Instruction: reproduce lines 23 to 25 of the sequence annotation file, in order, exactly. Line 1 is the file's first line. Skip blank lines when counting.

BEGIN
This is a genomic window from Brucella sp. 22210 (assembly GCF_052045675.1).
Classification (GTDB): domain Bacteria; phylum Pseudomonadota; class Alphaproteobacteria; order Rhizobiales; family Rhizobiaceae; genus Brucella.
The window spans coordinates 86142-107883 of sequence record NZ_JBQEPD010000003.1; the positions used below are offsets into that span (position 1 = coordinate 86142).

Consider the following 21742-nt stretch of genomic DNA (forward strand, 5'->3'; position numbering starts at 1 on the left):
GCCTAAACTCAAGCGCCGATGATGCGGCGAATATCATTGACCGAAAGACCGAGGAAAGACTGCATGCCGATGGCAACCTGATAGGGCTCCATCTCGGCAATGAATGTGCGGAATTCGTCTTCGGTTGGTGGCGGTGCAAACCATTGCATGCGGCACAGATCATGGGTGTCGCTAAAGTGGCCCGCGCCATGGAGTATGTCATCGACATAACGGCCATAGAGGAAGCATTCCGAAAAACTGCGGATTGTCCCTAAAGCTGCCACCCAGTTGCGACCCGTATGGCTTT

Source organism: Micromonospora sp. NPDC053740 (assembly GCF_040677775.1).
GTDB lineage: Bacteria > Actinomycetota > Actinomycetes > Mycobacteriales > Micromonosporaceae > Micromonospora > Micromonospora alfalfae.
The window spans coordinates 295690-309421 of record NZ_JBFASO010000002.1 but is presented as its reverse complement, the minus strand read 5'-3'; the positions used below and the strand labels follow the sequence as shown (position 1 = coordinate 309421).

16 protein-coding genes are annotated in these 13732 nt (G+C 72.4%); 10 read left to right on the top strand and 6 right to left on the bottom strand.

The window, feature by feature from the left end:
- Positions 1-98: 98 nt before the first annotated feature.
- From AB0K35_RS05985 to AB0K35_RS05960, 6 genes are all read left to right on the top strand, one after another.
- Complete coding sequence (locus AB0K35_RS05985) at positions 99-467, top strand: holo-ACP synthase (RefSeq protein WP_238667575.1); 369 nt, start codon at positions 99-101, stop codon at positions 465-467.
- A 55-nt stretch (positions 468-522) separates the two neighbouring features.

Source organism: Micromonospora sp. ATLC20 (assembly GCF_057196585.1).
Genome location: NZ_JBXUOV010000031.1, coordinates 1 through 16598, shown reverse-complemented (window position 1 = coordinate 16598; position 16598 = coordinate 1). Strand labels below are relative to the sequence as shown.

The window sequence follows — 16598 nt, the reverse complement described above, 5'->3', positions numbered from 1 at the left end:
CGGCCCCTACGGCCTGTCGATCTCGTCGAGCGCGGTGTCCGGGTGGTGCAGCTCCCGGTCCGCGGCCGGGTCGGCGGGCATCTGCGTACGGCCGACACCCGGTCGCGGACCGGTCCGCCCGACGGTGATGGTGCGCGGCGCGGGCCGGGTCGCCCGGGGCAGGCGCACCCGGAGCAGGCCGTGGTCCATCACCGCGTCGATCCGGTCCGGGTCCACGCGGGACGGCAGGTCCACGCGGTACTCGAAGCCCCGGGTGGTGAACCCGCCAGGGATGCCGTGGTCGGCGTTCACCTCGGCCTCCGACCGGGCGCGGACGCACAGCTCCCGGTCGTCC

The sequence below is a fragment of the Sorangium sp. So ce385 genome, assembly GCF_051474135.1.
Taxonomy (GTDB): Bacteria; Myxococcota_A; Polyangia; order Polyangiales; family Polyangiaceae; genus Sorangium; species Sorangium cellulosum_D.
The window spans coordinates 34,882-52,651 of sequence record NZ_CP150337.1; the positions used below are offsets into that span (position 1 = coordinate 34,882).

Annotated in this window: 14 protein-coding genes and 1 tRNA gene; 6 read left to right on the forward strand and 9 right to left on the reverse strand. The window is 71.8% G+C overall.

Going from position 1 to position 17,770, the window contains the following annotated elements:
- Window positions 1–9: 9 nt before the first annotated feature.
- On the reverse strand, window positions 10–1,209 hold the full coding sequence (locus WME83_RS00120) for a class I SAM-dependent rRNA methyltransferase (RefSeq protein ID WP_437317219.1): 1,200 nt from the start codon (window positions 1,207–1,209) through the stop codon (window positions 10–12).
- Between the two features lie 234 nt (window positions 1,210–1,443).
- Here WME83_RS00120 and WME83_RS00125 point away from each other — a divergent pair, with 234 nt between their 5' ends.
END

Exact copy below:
Going from position 1 to position 17,770, the window contains the following annotated elements:
- Window positions 1–9: 9 nt before the first annotated feature.
- On the reverse strand, window positions 10–1,209 hold the full coding sequence (locus WME83_RS00120) for a class I SAM-dependent rRNA methyltransferase (RefSeq protein ID WP_437317219.1): 1,200 nt from the start codon (window positions 1,207–1,209) through the stop codon (window positions 10–12).